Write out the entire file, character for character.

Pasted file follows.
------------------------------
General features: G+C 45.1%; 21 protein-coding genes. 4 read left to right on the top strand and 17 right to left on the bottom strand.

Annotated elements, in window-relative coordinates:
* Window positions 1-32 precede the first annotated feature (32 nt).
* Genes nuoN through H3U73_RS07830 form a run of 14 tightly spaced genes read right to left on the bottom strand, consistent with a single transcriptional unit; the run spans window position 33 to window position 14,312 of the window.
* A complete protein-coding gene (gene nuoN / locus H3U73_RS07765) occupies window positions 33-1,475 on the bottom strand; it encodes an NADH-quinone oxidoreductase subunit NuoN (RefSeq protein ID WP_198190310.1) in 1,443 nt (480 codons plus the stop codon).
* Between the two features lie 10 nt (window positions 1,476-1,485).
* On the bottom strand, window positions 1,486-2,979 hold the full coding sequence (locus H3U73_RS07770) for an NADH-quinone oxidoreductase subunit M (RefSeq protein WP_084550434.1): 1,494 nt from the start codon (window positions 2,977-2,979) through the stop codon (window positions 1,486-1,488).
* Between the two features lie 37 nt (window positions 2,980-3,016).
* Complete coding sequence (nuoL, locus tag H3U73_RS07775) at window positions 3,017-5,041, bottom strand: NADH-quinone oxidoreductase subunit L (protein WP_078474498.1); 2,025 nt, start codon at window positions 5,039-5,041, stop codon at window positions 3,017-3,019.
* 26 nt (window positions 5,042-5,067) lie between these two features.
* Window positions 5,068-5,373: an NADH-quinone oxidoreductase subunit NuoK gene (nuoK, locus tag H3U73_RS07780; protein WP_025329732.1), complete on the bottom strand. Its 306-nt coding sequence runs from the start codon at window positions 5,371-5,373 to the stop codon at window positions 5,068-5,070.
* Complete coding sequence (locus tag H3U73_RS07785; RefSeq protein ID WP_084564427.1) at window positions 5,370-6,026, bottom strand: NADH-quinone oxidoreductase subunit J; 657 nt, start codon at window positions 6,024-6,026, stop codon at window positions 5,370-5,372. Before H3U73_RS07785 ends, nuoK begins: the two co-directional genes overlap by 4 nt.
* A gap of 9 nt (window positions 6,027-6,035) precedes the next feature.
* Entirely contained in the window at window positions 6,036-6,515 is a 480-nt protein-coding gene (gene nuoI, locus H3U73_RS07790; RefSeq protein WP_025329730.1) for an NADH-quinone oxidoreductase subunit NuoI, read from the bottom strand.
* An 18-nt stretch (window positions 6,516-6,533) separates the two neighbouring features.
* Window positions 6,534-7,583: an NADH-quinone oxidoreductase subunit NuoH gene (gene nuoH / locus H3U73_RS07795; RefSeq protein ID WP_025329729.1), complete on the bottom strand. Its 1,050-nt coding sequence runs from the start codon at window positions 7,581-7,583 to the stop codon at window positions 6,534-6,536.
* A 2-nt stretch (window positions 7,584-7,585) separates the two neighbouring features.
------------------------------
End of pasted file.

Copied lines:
General features: G+C 45.1%; 21 protein-coding genes. 4 read left to right on the top strand and 17 right to left on the bottom strand.

Annotated elements, in window-relative coordinates:
* Window positions 1-32 precede the first annotated feature (32 nt).
* Genes nuoN through H3U73_RS07830 form a run of 14 tightly spaced genes read right to left on the bottom strand, consistent with a single transcriptional unit; the run spans window position 33 to window position 14,312 of the window.
* A complete protein-coding gene (gene nuoN / locus H3U73_RS07765) occupies window positions 33-1,475 on the bottom strand; it encodes an NADH-quinone oxidoreductase subunit NuoN (RefSeq protein ID WP_198190310.1) in 1,443 nt (480 codons plus the stop codon).
* Between the two features lie 10 nt (window positions 1,476-1,485).
* On the bottom strand, window positions 1,486-2,979 hold the full coding sequence (locus H3U73_RS07770) for an NADH-quinone oxidoreductase subunit M (RefSeq protein WP_084550434.1): 1,494 nt from the start codon (window positions 2,977-2,979) through the stop codon (window positions 1,486-1,488).
* Between the two features lie 37 nt (window positions 2,980-3,016).
* Complete coding sequence (nuoL, locus tag H3U73_RS07775) at window positions 3,017-5,041, bottom strand: NADH-quinone oxidoreductase subunit L (protein WP_078474498.1); 2,025 nt, start codon at window positions 5,039-5,041, stop codon at window positions 3,017-3,019.
* 26 nt (window positions 5,042-5,067) lie between these two features.
* Window positions 5,068-5,373: an NADH-quinone oxidoreductase subunit NuoK gene (nuoK, locus tag H3U73_RS07780; protein WP_025329732.1), complete on the bottom strand. Its 306-nt coding sequence runs from the start codon at window positions 5,371-5,373 to the stop codon at window positions 5,068-5,070.
* Complete coding sequence (locus tag H3U73_RS07785; RefSeq protein ID WP_084564427.1) at window positions 5,370-6,026, bottom strand: NADH-quinone oxidoreductase subunit J; 657 nt, start codon at window positions 6,024-6,026, stop codon at window positions 5,370-5,372. Before H3U73_RS07785 ends, nuoK begins: the two co-directional genes overlap by 4 nt.
* A gap of 9 nt (window positions 6,027-6,035) precedes the next feature.
* Entirely contained in the window at window positions 6,036-6,515 is a 480-nt protein-coding gene (gene nuoI, locus H3U73_RS07790; RefSeq protein WP_025329730.1) for an NADH-quinone oxidoreductase subunit NuoI, read from the bottom strand.
* An 18-nt stretch (window positions 6,516-6,533) separates the two neighbouring features.
* Window positions 6,534-7,583: an NADH-quinone oxidoreductase subunit NuoH gene (gene nuoH / locus H3U73_RS07795; RefSeq protein ID WP_025329729.1), complete on the bottom strand. Its 1,050-nt coding sequence runs from the start codon at window positions 7,581-7,583 to the stop codon at window positions 6,534-6,536.
* A 2-nt stretch (window positions 7,584-7,585) separates the two neighbouring features.